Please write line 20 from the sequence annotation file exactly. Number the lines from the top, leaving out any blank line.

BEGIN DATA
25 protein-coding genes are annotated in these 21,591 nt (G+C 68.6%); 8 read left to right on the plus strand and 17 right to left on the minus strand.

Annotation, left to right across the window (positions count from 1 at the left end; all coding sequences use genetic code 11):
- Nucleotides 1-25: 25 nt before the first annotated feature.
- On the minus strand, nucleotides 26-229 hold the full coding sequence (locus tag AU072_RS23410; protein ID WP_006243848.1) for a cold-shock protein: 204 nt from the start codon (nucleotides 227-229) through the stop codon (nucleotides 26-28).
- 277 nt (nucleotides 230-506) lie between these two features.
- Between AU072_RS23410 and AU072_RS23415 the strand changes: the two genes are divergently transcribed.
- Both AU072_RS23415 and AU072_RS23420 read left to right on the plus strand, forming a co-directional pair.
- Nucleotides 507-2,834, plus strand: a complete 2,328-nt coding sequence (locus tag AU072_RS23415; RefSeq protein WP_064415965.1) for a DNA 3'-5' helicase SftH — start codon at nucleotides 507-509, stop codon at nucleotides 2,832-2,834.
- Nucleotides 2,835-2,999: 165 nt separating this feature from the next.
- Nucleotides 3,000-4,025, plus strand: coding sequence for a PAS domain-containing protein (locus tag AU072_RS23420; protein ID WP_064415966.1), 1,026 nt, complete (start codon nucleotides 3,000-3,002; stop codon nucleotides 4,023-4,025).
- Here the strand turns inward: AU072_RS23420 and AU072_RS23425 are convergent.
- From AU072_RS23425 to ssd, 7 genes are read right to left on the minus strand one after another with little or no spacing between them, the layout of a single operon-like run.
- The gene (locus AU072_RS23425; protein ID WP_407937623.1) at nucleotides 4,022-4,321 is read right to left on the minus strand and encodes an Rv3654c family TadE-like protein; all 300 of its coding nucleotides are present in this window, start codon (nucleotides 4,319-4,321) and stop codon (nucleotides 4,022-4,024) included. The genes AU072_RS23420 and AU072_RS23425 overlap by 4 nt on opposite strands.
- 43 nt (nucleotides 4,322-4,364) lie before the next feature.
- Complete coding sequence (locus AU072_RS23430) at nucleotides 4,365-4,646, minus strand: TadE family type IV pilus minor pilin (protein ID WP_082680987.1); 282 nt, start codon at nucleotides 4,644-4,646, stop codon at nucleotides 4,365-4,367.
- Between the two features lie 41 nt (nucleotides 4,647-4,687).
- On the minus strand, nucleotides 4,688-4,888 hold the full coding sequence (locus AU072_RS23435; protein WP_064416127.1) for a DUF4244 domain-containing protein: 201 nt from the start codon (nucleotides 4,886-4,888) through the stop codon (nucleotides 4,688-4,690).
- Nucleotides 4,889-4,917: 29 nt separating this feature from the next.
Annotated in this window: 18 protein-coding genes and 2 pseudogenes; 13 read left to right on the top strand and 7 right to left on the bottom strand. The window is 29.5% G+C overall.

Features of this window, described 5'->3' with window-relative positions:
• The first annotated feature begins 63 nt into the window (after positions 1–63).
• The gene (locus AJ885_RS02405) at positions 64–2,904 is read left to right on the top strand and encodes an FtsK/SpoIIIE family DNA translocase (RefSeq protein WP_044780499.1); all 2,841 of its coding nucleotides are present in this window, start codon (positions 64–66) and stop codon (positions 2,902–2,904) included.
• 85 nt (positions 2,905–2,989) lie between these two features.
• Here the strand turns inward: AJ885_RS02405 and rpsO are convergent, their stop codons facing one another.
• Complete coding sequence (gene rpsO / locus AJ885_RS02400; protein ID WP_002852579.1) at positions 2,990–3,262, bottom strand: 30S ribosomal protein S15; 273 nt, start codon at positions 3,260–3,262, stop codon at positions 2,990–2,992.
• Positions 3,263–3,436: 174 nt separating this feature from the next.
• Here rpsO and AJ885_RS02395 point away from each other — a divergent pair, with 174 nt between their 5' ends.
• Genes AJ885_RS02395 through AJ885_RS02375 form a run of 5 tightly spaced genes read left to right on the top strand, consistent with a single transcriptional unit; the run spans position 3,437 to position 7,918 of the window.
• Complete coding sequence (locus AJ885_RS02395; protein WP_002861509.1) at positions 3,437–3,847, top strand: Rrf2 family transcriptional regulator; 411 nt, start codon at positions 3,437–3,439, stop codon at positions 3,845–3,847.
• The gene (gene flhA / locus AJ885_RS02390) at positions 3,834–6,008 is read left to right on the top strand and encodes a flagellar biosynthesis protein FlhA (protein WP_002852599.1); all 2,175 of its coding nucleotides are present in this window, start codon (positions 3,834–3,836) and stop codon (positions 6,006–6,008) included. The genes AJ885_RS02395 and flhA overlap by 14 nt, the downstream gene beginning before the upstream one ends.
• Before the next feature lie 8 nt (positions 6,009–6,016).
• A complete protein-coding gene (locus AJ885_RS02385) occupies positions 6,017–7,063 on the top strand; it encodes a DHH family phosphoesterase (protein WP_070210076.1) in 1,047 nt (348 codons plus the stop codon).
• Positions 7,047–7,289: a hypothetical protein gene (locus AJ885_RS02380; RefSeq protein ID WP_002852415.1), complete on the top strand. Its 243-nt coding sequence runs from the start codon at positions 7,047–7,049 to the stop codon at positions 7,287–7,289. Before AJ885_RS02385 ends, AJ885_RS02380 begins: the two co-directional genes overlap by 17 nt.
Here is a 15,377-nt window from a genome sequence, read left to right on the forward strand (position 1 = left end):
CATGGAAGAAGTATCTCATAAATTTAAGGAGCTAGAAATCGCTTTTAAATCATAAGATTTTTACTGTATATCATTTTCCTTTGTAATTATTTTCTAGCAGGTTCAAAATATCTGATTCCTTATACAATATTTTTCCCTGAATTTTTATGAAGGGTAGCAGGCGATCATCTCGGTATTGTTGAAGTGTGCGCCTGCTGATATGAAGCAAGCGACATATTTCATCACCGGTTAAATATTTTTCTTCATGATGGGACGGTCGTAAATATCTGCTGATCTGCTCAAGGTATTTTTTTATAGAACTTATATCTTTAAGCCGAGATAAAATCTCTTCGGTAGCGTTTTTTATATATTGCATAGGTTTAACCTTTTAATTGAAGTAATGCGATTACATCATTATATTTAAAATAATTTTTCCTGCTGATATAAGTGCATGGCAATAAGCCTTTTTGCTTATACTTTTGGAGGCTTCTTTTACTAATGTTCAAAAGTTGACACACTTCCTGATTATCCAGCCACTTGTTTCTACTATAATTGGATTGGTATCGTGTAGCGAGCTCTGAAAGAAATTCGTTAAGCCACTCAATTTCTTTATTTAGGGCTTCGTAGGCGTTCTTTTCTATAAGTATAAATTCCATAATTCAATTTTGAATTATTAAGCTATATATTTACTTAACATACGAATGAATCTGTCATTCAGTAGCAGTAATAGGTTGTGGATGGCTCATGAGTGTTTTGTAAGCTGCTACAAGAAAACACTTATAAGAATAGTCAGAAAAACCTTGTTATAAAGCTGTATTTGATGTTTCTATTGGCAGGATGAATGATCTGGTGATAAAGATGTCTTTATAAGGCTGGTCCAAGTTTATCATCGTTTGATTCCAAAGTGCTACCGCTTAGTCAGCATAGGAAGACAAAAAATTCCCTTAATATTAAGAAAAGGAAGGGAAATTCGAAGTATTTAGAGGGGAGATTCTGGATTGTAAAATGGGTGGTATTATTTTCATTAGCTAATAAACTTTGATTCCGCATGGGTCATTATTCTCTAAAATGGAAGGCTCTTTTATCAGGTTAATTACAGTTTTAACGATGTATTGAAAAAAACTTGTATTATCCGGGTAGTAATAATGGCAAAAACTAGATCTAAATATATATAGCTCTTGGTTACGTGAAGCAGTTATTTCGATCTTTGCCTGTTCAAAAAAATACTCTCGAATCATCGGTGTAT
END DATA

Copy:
Features of this window, described 5'->3' with window-relative positions: